On this Thankful Thursday, I am flush with abundance.

And neighbors. And fresh food. And kindness.

My neighbor, whom I don’t know well, brings me a bag of peaches.

And a bag of tomatoes the next week.

And another bag last week.

Before she shared her garden bounty, we would occasionally wave at each other from across the street. Now, I’m eager to see her cheery face, and we cross the road to chat. We might even be friends.

Another neighbor, whom I have shared only waves from the car, brings a bag of apples. The tree is really producing, he says, I can’t keep up.

I make an apple pie. A few days later, he calls to me. Want some more? Yes, I say, yes!

All week I feel neighborly and good-natured. I am full of fresh food, and filled with an abundance that swells from kindness. How simple this feeling, yet how very grand.

A Song for Merry Harvest

Bring forth the harp, and let us sweep its fullest, loudest string.
The bee below, the bird above, are teaching us to sing
A song for merry harvest; and the one who will not bear
His grateful part partakes a boon he ill deserves to share.
The grasshopper is pouring forth his quick and trembling notes;
The laughter of the gleaner’s child, the heart’s own music floats.
Up! up! I say, a roundelay from every voice that lives
Should welcome merry harvest, and bless the God that gives.

The buoyant soul that loves the bowl may see the dark grapes shine,
And gems of melting ruby deck the ringlets of the vine;
Who prizes more the foaming ale may gaze upon the plain,
And feast his eye with yellow hops and sheets of bearded grain;
The kindly one whose bosom aches to see a dog unfed
May bend the knee in thanks to see the ample promised bread.
Awake, then, all! ’tis Nature’s call, and every voice that lives
Shall welcome merry harvest, and bless the God that gives.

— Eliza Cook, 1818-1889

Known as a poet of the working class, Eliza Cook wrote poems that advocated for political freedom for women and addressed questions of class and social justice, according to the Academy of American Poets. Despite her popularity, she was criticized for the ways in which she bucked gender conventions in both her writing and her life; Cook wore male clothing and had a relationship with American actress Charlotte Cushman, to whom she addressed a number of her poems.

It's Thankful Thursday. Joy expands and contracts in direct relation to our sense of gratitude. What are you thankful for today? A person, a place, a possession? A story, a song, a poem? What makes your world expand?

Note to (blurry) self

reminder - 11.jpg

Reminder, a series by Drew Myron

This is no. 11 in a series of reminders that serve as notes and poems to myself — and now you. Is your head as crowded as mine? It’s okay, jot a note and take a rest.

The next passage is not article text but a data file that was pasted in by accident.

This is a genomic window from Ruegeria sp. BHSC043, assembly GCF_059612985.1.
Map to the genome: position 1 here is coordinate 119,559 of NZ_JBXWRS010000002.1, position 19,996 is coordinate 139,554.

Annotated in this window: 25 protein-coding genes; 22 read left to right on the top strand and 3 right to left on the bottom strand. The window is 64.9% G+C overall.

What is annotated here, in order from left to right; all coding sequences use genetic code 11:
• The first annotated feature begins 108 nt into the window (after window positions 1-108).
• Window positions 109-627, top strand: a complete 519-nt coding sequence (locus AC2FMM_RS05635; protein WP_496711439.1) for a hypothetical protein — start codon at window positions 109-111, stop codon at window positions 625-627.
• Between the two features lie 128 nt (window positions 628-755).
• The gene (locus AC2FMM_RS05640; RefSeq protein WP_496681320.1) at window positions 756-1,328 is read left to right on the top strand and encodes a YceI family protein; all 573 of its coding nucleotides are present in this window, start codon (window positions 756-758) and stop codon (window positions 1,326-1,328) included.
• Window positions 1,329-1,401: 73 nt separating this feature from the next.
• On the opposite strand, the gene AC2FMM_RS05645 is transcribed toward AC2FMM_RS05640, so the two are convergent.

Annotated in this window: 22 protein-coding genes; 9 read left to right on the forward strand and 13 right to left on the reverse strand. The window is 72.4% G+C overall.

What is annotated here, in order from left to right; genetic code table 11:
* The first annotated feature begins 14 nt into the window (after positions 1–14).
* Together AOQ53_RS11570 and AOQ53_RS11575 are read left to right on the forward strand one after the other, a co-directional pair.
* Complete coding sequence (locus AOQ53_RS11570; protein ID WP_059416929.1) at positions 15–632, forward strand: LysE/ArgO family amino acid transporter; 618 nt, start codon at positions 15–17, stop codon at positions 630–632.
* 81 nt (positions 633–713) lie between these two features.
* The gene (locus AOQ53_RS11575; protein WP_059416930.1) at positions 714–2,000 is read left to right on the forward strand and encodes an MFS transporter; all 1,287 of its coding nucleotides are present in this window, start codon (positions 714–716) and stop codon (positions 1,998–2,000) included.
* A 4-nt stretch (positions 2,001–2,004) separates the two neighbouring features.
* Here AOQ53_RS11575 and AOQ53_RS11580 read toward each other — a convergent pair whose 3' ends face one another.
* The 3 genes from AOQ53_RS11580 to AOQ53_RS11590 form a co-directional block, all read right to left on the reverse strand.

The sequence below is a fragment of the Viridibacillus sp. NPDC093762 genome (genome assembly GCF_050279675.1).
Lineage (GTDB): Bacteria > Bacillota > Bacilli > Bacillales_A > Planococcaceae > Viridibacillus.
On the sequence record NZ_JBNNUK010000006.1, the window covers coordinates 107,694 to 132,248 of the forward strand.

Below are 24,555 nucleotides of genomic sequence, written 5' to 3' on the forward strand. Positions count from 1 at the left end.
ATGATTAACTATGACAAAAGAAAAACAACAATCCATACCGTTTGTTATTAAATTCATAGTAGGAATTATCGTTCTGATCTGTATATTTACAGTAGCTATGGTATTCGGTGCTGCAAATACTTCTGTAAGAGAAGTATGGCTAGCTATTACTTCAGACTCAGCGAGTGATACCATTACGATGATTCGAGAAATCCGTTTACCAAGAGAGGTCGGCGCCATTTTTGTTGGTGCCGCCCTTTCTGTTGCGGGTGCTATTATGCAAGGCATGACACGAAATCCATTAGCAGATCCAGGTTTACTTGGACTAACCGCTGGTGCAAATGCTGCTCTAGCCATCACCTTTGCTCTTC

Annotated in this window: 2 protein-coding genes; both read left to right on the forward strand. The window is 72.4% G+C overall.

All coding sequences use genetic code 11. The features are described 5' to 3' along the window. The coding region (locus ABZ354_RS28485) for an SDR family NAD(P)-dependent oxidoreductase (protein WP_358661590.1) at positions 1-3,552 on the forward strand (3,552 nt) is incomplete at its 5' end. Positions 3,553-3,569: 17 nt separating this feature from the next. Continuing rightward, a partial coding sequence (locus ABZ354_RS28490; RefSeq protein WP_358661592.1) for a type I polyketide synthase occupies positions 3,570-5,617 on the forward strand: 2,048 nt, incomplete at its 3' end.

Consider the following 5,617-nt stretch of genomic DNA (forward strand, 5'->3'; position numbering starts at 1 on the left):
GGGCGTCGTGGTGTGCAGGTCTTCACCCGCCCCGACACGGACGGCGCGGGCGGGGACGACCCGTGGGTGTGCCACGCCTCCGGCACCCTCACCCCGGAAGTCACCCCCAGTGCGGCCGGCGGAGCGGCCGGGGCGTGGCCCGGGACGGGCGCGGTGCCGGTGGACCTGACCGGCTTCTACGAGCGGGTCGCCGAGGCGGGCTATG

You don’t have to linger  

 in a loneliness that makes you blurry.      

 You can fill in blanks           make up a story   

sound out the silence with something 

more than understanding, 

stir the understanding with something more than tears, 

stir the tears with something more than surrender.  

In the math of wanting, 

you can contradict your self 

           praise the grace of quiet things

  the malignant sadness and 

surprising sweetness of 

                                                         every day.

— Drew Myron


Love This Line: "We pretend . . . "


“We pretend to want things we don't want so nobody can see us not getting what we need.”

Lisa Taddeo, author of Three Women

Don’t judge a book by its cover, they say, but even more pressing is don’t judge a book by its marketing campaign.

Three Women has been billed as a “groundbreaking portrait of erotic longing in today’s America.” But that wasn’t my experience. Rather than a comprehensive examination of female desire, this work of literary nonfiction offers a deep and engaging view of three complex and frayed women. Taddeo is a journalist who writes like a poet, telling stories with extraordinary empathy and nuance.

This book wasn’t what it said it would be — it was better.

Thankful Thursday: Catalog of Cures

Writer tries drawing, with help from Lynda Barry and Writing the Unthinkable.

Writer tries drawing, with help from Lynda Barry and Writing the Unthinkable.

Catalog of Cures

Wild sweetpeas grow along abandoned curbs

At 4am, roused by birdsong

Try to draw, try to sing, try a new you

Along a chain link fence, a clutch of roses grow in a perfect bouquet 

In the distance you see a runner gliding, as if weightless,
as if ease is for anyone who believes in light

A friend brings bubbles

A thrush of balsam root on a slope

The ting ting ting of ice in a glass

I find a recipe in my mother's scrawl